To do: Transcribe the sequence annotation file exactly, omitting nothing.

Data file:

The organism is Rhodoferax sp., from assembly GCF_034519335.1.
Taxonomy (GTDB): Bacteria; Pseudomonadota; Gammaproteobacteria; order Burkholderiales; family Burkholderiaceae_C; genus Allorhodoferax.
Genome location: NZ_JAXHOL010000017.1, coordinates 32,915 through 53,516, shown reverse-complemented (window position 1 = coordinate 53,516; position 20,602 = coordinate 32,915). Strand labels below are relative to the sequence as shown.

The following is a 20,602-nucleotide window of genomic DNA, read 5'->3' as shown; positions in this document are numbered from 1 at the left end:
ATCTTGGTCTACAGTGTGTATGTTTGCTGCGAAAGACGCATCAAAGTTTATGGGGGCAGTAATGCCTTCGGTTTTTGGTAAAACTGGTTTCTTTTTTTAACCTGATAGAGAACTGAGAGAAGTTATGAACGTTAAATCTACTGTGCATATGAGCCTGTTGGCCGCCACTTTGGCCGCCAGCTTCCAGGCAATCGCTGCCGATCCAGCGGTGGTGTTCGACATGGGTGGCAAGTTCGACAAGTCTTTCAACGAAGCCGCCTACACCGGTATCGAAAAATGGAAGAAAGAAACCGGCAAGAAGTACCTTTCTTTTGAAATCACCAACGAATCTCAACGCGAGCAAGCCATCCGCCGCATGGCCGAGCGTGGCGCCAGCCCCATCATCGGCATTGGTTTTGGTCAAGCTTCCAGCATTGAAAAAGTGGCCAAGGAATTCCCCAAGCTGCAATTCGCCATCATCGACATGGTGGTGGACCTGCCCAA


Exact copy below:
The organism is Rhodoferax sp., from assembly GCF_034519335.1.
Taxonomy (GTDB): Bacteria; Pseudomonadota; Gammaproteobacteria; order Burkholderiales; family Burkholderiaceae_C; genus Allorhodoferax.
Genome location: NZ_JAXHOL010000017.1, coordinates 32,915 through 53,516, shown reverse-complemented (window position 1 = coordinate 53,516; position 20,602 = coordinate 32,915). Strand labels below are relative to the sequence as shown.

The following is a 20,602-nucleotide window of genomic DNA, read 5'->3' as shown; positions in this document are numbered from 1 at the left end:
ATCTTGGTCTACAGTGTGTATGTTTGCTGCGAAAGACGCATCAAAGTTTATGGGGGCAGTAATGCCTTCGGTTTTTGGTAAAACTGGTTTCTTTTTTTAACCTGATAGAGAACTGAGAGAAGTTATGAACGTTAAATCTACTGTGCATATGAGCCTGTTGGCCGCCACTTTGGCCGCCAGCTTCCAGGCAATCGCTGCCGATCCAGCGGTGGTGTTCGACATGGGTGGCAAGTTCGACAAGTCTTTCAACGAAGCCGCCTACACCGGTATCGAAAAATGGAAGAAAGAAACCGGCAAGAAGTACCTTTCTTTTGAAATCACCAACGAATCTCAACGCGAGCAAGCCATCCGCCGCATGGCCGAGCGTGGCGCCAGCCCCATCATCGGCATTGGTTTTGGTCAAGCTTCCAGCATTGAAAAAGTGGCCAAGGAATTCCCCAAGCTGCAATTCGCCATCATCGACATGGTGGTGGACCTGCCCAA